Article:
Irish immigrants played a large part in early Texas history, largely because of a carrot-and-stick situation. The "stick" was the political and religious persecution they were suffering at home. The "carrot" was Texas itself: an area with enormous natural resources, but with a paucity of population - an area that was luring immigrants with cheap land in order to exploit those resources. The Battle of Kinsale, Ireland, in 1602 began the Irish exodus from their homeland, for it ended with the English defeat of the Irish armies. For the next 320 years, the Irish were denied both education and political representation. The predominantly Catholic Irish were also persecuted for their religion by the Anglican English. After the passage of the Test Act in 1703, many of the same abuses were inflicted also upon the Presbyterian Irish. Time after time the Irish attempted to overthrow English domination; time after time they were defeated. Each defeat generated a new wave of emigration - first to France, Spain and Austria, later to New Spain and Texas. The Potato Famine in the 1840s, when Irish livestock and grain were shipped to England while the Irish starved, created an even larger tide of Irish immigration to all parts of the United States.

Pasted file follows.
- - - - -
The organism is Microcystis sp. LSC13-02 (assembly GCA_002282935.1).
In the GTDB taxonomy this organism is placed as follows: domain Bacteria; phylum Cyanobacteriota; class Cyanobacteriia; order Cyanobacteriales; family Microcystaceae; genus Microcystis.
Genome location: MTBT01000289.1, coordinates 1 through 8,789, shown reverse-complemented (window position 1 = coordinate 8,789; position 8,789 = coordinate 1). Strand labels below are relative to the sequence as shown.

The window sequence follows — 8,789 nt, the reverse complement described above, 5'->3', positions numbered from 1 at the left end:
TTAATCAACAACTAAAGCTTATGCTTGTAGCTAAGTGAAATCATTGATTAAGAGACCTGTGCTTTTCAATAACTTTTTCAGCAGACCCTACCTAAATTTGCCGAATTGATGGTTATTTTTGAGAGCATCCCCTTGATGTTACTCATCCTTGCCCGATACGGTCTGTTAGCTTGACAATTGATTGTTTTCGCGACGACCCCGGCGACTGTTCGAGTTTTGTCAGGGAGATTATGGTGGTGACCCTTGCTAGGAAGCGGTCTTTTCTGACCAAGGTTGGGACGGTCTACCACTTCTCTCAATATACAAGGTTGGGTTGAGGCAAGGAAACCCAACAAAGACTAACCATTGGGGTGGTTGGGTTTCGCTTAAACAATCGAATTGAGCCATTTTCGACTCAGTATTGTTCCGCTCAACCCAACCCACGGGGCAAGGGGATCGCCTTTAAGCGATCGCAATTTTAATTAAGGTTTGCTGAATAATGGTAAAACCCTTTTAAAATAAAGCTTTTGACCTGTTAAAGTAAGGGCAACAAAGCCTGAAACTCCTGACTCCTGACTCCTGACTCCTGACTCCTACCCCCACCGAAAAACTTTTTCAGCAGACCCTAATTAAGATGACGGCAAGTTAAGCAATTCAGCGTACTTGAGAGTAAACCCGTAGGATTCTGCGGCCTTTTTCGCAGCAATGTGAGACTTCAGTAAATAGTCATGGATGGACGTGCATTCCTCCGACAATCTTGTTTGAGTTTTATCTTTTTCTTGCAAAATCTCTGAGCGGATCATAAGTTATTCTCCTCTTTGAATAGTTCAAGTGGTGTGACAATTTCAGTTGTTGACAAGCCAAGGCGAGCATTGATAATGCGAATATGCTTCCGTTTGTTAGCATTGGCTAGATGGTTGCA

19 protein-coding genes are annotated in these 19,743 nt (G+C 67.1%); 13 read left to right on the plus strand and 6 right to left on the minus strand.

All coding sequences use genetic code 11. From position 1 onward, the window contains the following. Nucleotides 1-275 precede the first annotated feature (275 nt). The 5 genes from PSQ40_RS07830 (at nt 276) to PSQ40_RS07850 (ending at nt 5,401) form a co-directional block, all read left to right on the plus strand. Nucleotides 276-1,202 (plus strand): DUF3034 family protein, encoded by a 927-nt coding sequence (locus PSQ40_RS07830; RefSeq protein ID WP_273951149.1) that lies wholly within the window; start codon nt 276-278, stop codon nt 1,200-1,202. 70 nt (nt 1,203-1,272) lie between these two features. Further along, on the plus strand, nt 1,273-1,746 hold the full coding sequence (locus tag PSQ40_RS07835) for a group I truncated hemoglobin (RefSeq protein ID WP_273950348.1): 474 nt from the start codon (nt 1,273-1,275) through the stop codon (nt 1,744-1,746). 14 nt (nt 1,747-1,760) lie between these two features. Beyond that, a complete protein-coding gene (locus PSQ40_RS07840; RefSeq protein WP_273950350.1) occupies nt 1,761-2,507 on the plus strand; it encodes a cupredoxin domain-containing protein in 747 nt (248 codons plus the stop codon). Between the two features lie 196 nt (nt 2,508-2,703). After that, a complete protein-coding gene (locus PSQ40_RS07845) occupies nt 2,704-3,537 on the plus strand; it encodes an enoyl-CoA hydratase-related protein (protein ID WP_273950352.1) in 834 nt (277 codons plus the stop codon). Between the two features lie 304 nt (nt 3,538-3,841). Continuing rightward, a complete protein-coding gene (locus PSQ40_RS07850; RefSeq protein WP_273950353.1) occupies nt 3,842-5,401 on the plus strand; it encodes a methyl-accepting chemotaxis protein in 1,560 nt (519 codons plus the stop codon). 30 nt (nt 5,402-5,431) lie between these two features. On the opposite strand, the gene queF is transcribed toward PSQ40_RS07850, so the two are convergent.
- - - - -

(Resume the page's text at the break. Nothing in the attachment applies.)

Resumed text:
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Book Description Univ of Texas Inst of Texan. PAPERBACK. Book Condition: New. 0867010711 New Condition. Bookseller Inventory # NEW7.1397798
Book Description Univ of Texas Inst of Texan, 1995. Paperback. Book Condition: New. Never used!. Bookseller Inventory # P110867010711
Book Description Univ of Texas Inst of Texan, 1995. Paperback. Book Condition: New. book. Bookseller Inventory # M0867010711